Only Skin Deep
How do people cope with their perceived inadequacies in a world of ubiquitous cosmetic procedures? What drives someone to cut his or her flesh in an attempt to achieve beauty? Desire for Beauty posits numerous questions but often gets so caught up in its own style that it gets lost along the way.
Centering on the personal lives of four polish adults considering plastic surgery, Desire for Beauty follows these people on their journey and explores the various reasons for doing so. These reasons – as well as procedures – vary: one wants breast augmentation due to her own perceived inadequacies, one wants a procedure done do cope with a bad breakup, one wants is an actor terrified of aging, and a final one resorts to rhinoplasty to “fix” a large nose that peers bullied her for as a child. Interspersed between various interviews and voyeuristic looks into these people’s lives, director Miguel Gaudencio intersperses dramatic reenactments as well as artistic vignettes in an attempt to enhance the film’s overall message.
Desire for Beauty’s potentially biggest strength comes from its ambiguous, unspecific look at its subject matter. Experts and psychologists discuss issues of beauty and societal pressures that these subjects undergo, but the film never delves into clinical terminology like “body dysmorphia” or any actual pathology. Avoidance of that type of language prevents the audience from disassociating with the film’s content and saying “those poor people,” reminding us that we too can fall victim to these pressures. The film addresses day-to-day beauty obsession as a distinctly recent phenomenon felt by all members of western society, and effectively conveys the widespread nature such obsession.
The film posits some harsh questions about the relationship of beauty and identity. What becomes of our innate, authentic self if we can just change our exterior whenever we want? Once you have had the procedure done, do you think you will find true happiness? Desire for Beauty tries to present itself as impartial, so it never answers these questions, but at the same time it so obviously has an opinion on the matter that it would have been better served offering up solutions to these conundrums.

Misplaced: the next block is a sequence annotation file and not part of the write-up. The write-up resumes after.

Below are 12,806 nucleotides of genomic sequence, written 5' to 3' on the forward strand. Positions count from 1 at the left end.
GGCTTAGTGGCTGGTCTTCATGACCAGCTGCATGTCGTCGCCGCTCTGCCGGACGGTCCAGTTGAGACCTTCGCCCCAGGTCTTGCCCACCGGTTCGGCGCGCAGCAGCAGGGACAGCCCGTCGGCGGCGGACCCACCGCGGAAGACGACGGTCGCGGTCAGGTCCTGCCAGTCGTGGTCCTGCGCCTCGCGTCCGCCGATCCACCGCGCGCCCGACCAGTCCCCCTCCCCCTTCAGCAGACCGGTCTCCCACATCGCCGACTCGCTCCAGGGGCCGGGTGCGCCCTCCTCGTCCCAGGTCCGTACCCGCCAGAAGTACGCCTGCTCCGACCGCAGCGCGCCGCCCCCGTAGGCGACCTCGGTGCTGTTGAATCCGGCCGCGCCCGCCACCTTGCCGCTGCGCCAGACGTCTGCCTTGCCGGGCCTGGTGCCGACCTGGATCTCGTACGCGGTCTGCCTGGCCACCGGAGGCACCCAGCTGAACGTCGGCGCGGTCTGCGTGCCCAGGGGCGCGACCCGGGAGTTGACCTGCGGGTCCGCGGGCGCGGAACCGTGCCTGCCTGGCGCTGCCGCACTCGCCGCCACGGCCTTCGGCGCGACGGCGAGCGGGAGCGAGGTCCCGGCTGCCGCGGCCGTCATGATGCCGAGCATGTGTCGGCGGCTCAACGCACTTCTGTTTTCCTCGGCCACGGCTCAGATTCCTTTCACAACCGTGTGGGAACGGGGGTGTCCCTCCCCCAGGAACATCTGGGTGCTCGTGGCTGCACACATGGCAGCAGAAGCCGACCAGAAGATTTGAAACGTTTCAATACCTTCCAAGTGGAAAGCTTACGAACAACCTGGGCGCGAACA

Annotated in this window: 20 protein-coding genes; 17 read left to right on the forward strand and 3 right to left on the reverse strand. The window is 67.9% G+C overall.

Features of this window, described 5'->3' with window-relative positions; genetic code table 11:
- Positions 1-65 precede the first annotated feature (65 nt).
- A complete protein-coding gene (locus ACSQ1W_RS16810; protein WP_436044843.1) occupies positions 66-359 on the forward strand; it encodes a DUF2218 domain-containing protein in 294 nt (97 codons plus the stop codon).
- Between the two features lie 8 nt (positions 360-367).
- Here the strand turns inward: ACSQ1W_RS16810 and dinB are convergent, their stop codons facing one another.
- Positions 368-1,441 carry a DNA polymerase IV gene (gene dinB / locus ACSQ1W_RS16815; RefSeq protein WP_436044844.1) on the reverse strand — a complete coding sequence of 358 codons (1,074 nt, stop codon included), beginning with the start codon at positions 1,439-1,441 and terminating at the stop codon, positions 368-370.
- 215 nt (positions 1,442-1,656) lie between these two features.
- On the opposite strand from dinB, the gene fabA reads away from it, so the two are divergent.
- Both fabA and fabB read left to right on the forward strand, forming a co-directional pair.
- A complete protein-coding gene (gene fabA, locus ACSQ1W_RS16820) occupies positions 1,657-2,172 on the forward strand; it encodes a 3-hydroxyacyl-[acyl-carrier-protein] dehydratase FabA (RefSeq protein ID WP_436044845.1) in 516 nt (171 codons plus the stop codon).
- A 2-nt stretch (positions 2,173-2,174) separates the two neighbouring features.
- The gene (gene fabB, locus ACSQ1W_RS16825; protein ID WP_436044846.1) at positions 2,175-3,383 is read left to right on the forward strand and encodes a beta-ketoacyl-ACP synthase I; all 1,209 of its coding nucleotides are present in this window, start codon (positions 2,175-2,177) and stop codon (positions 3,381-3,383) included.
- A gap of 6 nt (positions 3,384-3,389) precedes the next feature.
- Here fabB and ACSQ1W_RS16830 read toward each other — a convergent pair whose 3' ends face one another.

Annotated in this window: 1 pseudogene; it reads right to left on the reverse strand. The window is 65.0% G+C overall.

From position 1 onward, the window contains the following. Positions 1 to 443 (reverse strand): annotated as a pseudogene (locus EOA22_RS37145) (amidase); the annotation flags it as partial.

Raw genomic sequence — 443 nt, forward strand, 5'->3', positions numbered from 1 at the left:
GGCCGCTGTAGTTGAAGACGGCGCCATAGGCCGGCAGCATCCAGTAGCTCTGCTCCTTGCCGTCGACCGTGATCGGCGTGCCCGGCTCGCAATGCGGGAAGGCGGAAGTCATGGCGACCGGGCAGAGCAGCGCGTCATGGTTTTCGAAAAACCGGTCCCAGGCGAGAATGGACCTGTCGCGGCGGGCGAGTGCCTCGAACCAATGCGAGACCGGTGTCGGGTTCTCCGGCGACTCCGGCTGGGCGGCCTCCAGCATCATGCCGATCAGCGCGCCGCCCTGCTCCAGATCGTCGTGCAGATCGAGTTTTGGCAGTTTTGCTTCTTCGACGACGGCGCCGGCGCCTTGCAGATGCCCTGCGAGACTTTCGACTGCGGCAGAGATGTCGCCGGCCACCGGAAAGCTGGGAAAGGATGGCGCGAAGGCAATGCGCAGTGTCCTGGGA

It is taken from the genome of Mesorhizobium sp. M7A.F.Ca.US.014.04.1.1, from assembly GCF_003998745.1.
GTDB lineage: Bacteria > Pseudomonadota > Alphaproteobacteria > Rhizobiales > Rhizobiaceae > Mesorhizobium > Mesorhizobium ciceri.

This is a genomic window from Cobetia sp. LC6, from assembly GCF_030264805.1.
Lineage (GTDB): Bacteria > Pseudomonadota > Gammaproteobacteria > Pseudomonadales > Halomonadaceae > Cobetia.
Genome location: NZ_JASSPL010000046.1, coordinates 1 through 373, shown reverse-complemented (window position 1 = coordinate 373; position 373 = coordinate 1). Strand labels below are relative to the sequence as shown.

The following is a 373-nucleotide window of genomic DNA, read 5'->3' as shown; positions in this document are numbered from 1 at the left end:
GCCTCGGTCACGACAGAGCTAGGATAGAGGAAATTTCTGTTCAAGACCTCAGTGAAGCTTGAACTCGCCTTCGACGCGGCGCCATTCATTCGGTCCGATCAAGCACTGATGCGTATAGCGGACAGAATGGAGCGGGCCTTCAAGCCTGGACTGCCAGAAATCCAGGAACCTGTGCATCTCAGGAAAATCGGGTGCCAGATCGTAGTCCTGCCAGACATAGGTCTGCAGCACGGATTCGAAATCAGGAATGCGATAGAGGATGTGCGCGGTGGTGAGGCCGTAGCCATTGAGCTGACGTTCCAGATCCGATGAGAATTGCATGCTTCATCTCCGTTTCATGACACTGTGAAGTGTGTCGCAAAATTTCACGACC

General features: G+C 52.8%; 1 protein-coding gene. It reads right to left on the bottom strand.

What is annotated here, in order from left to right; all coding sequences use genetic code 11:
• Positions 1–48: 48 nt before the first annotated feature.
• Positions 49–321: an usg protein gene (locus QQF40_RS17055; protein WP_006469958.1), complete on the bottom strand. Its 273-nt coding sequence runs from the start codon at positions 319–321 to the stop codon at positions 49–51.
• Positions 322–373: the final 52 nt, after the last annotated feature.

Whether intentional or not, there’s an underlying irony to the aesthetic of Desire for Beauty. The film often gets so caught up in its own avant-garde style that the overall product suffers as a result. Sure, it’s visually stunning to watch one of the film’s subjects run through the woods only to come face to face with the Venus de Milo, but it ultimately distracts from the real human drama of the proceedings. The most powerful moments in the film come from watching the authentic, emotional turmoil that each of the four subjects endures through the process. This proves equally true for the use of reenactments and scripted events – focusing on the subjects themselves and hearing their stories without a visual aid could ultimately have had a greater impact on the audience.
In trying out so many new and different ideas, the film also loses a great deal of its narrative focus. Although we meet the subjects early on, the film takes only a cursory look at their inner pain until around the final act – then the pathos gets ramped up. While it’s obviously important to meet these subjects and understand them as human beings, much of it often feels like filler in order to bring the film to a feature runtime. We also spend so much time with the subjects in private, that the film never really explores the societal pressures that they describe; we barely see advertisements, pop culture icons, or even images of real life bullying that convey the pressures they feel.
Overall, Desire for Beauty addresses a common, widespread issue in a way we have not necessarily seen before. It certainly poses questions that affect all of society as a whole, and that deserve answers. However, too much time and energy is ironically devoted to artistic direction, which reduces Desire for Beauty’s emotional punch.